A group of children was met around the exhibit, paddles in hand eager to betray another food deemed undesirable by the National Institutes of Health.
The game is called Go, Slow, and Whoa! Think Red Light, Green light, but for developing boys on the danger of being subjected to light bread. Kids who attended the USA Science and Engineering Festival this weekend in Washington , D.C ., used to play the taxpayer-funded activity and “ve been given” light-green, yellow, and cherry-red paddles.
Green is for go, be useful for foods the NIH guesses should be eaten all the time: low-fat, fewer calories, and no carbohydrate. The Gos include canned tuna, broccoli, oats, and low-fat string cheese.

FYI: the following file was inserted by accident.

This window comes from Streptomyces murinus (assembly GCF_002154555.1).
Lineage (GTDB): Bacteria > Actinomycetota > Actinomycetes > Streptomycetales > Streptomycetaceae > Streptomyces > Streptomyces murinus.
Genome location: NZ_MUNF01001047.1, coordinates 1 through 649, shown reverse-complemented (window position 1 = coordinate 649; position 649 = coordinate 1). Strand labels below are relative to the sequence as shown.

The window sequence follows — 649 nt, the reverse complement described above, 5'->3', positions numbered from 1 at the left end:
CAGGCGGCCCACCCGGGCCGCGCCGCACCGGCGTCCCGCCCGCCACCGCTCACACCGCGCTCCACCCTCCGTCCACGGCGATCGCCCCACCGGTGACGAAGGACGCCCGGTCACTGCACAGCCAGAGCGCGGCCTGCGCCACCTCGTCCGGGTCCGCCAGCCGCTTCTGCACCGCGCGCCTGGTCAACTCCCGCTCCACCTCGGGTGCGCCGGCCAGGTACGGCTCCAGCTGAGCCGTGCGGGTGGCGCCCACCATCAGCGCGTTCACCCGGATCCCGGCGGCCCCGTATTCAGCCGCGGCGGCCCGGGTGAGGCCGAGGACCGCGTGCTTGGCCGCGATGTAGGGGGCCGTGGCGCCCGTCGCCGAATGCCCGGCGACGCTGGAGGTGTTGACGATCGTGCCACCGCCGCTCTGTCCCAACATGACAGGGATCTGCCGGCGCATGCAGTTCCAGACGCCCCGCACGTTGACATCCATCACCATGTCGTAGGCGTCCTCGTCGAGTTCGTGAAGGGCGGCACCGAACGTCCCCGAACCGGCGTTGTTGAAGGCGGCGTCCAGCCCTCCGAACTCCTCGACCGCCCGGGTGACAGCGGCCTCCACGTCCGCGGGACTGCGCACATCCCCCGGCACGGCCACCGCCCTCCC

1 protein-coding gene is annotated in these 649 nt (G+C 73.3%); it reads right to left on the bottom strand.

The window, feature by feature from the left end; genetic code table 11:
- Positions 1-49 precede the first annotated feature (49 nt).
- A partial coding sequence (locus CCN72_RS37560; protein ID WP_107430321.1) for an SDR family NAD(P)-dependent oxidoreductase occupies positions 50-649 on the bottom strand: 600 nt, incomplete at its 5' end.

Yellow, or brake, is used for nutrients that should be gobble sometimes, like 100 percent fruit juice, or a whole egg cooked with no fat.
Red is for Whoa !, and is used for meat the NIH says are required to be eaten on special opportunities. Red foods include whole milk, cheddar cheese, French fries, onion echoes, hot dog, bacon, tater tots, Fruit Loops, flannel-cakes, and Swiss cheese.
A peanut butter and jelly sandwich on white bread is a WHOA food, the NIH illustrates. But if you use whole-grain bread, sugar-free jelly, and low-fat peanut butter, it becomes a SLOW food.
The girls caught on instantly. A delicious-looking chocolate-glazed donut flashed across the television screen. They caused their red-faced paddles in unison. Some of the parents clapped.
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